Spanish and Portuguese learners in the United States are being asked to pay $1,000 each to support language courses in English and Spanish, and $300 for a Spanish-language language course, as part of a new crackdown on “illegal” language courses.
Under the new guidelines, students must also pay $50 to help with the cost of their classes and $20 for each class they leave early.
The new rules are meant to discourage illegal language courses, and are intended to help keep schools from losing their accreditation, said Kathleen Dye, executive director of the American Council on Education.
The $1 million in fees are expected to be paid to students who are not enrolled in Spanish- and Portuguese-language classes, or who are at-risk of dropping out because of financial problems, Dye said.
“It’s a significant incentive for students to stay in the program,” Dye told The Hill.
“It’s the first time that we’ve seen that.”
The rules are part of an effort to fight the spread of the flu, the virus that has killed nearly 400,000 people in the U.S. since it was first detected in September.
More than 200,000 Spanish-speaking students and teachers were already required to pay for classes under the Fluvac rules, but the new rules would require them to do the same for Spanish- or Portuguese-speaking learners.
“If you are a Spanish speaker, you have a lot more choice than people who are just speaking Spanish,” said Jessica R. Rodriguez, a professor at the University of Texas at Austin and author of the new book, “The Fluvax: How Flu Vaccines Can Help Your Health and the World.”
“But the flu vaccine, while not 100 percent effective, is effective enough for some.”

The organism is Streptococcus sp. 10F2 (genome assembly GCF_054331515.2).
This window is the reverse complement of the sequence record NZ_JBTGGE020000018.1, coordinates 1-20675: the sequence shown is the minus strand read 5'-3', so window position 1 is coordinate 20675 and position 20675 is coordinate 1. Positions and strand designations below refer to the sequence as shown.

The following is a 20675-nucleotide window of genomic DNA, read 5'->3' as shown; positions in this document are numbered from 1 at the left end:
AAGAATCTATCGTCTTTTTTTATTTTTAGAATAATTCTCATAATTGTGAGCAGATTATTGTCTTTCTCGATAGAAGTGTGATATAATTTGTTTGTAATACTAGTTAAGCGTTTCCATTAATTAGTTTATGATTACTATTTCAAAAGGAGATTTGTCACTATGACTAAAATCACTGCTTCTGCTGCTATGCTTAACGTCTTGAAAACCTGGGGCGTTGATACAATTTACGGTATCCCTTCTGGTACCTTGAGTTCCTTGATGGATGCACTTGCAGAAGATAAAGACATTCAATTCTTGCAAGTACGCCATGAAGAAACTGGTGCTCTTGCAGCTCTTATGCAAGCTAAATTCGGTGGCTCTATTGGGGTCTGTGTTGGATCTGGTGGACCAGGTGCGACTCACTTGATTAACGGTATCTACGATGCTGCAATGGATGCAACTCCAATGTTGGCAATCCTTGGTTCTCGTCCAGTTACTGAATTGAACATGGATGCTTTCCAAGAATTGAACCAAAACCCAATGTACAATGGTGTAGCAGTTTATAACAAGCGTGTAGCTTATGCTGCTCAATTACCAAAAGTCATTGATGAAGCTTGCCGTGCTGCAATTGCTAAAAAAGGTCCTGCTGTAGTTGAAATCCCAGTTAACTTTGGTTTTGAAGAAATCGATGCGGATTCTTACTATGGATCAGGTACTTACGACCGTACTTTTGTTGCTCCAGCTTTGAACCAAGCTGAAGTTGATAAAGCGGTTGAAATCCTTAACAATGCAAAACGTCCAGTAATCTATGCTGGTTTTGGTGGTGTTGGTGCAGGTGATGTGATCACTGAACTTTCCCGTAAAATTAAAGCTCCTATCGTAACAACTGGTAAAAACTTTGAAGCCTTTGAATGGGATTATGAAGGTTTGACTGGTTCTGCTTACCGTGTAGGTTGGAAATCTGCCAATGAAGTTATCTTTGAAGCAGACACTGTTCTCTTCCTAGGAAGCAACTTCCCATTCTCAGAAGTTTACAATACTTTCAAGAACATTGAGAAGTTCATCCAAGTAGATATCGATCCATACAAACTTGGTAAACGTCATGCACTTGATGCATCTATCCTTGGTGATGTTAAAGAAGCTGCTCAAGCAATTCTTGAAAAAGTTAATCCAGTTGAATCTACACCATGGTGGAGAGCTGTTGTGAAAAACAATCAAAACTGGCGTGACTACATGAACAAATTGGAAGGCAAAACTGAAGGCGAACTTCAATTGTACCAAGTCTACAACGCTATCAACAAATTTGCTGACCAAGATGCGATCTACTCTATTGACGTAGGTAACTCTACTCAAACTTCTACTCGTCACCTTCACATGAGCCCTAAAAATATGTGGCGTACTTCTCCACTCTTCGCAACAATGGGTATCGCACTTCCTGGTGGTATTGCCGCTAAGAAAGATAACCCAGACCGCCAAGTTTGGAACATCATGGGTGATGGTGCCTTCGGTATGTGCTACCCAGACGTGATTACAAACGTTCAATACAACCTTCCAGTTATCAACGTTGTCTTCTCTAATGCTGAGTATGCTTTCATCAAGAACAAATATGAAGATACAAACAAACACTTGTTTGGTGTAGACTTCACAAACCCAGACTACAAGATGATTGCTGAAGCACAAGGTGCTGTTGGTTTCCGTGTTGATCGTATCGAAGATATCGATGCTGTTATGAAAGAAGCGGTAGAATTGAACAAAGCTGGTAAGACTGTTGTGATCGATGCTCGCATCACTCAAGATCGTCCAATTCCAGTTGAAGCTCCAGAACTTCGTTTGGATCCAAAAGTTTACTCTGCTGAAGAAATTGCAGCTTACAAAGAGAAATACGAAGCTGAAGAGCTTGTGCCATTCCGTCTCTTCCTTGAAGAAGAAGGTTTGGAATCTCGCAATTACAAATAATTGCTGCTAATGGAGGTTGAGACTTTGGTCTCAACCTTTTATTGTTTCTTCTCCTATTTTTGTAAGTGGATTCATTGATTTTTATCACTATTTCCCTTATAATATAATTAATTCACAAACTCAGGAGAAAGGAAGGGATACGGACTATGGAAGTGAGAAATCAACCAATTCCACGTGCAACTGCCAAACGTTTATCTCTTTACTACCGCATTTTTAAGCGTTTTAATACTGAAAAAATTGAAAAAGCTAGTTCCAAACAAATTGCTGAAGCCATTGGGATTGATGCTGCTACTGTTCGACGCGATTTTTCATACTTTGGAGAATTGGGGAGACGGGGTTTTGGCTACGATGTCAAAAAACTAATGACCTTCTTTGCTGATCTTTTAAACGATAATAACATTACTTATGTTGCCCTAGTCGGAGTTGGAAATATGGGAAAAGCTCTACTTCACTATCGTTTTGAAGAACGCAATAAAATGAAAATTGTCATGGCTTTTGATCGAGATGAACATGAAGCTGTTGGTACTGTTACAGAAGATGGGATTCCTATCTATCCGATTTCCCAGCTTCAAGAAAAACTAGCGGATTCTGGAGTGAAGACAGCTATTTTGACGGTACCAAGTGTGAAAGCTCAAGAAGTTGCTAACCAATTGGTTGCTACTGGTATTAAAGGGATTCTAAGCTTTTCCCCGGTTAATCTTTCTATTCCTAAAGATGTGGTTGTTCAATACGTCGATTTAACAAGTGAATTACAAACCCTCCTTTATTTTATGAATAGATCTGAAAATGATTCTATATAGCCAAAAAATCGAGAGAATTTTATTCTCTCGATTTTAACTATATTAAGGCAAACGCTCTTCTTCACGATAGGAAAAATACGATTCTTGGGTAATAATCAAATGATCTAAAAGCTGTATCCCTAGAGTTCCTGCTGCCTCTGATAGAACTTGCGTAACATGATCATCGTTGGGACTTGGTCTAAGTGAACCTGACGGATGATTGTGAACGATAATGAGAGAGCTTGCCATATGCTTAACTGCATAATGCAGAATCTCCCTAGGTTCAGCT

Dye said the new fee is designed to discourage people from dropping out of Spanish-and-English classes.
“We are really trying to help people stay in language programs,” she said.
“And the fee is a way to discourage students from leaving.”
The new fees are designed to help Spanish-only language programs stay open, which are currently under threat.
The Department of Education last year closed a Spanish language program at a California high school, which had been run by an immigrant from Puerto Rico.
The state is considering closing more Spanish-Only schools, including in New York, New Jersey and Florida.
The Flu Vaccine Partnership, an advocacy group, said the move to impose the fees is “another step in a strategy to stop our community from reaching our potential.”
“If we are going to make it possible for all of our kids to continue to thrive, we need to ensure that we are not putting them in the position where they are leaving schools because they can’t afford it,” said Laura Paez, a spokeswoman for the Flu Vaccination Partnership.
“That’s why we are so concerned about this new directive.”